Needham Deputy Chief Chris Baker said “it’s pretty unique” for an arrest to be made in a check-washing case.
“Some very good police work went into this,” he said, adding that check-washing is “a big problem everywhere right now.”
Here are some things to know:
— Last year, banks reported 460,000 cases of check fraud, including check-washing, almost double the number the year before, according to the Treasury Department.
— If you are still writing and mailing checks, it might be time to begin paying online. That’s the recommendation of the American Bankers Association. And if you continue to write checks, consider doing so in black indelible ink.
— Understand that you are not liable for a forged or altered check. Banking laws hold banks responsible when they accept such checks. After all, banks are supposed to be able to detect and reject “doctored” checks.
— Regularly review your bank activity and statements for errors. If you overlook an apparently forged or altered check for more than a couple of months your bank may try to disavow responsibility.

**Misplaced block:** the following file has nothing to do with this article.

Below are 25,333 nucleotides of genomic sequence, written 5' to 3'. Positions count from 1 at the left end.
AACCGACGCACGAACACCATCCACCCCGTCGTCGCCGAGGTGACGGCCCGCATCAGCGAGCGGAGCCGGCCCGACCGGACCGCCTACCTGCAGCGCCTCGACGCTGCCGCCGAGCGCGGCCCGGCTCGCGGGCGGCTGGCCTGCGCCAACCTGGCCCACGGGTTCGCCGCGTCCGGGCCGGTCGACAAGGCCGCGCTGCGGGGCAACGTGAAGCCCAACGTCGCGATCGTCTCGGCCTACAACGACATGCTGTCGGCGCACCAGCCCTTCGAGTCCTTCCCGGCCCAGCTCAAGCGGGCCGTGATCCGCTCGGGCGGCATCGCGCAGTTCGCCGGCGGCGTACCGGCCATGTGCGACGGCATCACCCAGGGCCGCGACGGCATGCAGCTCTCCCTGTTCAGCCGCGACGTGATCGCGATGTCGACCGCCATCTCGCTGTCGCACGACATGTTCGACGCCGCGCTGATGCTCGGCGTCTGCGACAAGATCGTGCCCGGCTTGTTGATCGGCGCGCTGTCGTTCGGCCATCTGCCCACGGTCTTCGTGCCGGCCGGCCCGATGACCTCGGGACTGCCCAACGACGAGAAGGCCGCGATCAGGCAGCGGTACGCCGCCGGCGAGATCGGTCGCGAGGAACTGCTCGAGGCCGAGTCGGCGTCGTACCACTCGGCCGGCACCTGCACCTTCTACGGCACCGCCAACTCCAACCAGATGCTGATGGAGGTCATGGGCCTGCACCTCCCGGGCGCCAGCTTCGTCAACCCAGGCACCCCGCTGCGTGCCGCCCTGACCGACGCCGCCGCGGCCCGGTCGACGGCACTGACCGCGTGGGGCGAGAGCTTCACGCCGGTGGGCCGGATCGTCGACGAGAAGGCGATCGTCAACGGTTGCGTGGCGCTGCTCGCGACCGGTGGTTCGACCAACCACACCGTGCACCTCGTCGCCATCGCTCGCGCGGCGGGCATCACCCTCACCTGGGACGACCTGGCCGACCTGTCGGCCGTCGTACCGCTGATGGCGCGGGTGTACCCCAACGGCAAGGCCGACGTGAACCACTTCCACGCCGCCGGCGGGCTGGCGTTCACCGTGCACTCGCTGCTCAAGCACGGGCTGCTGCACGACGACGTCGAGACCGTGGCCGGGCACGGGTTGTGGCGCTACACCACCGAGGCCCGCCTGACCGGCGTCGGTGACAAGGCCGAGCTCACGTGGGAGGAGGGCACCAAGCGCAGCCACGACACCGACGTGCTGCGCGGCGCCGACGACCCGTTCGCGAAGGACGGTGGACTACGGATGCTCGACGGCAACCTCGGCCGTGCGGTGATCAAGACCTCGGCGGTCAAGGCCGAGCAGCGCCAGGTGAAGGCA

— The postal service is working to make mailboxes less susceptible to burglaries by equipping mail slots with “steel teeth” to prevent “fishing” and by taking other measures. But scammers, sometimes working in organized groups, have been known to rob postal workers in search of checks, according to the ABA.
— Mail your checks at the post office lobby mail slot instead of a mailbox for extra protection.
— Drop off mail in mailboxes before the last scheduled pick-up of the day to avoid having it sit in the box overnight.
— Theft of mail also happens at home mailboxes. Don’t advertise there’s outgoing mail in your box by raising the little flag on the box. And don’t let mail pile up while you are away (ask the post office to hold it or arrange for someone to pick it up from your mailbox).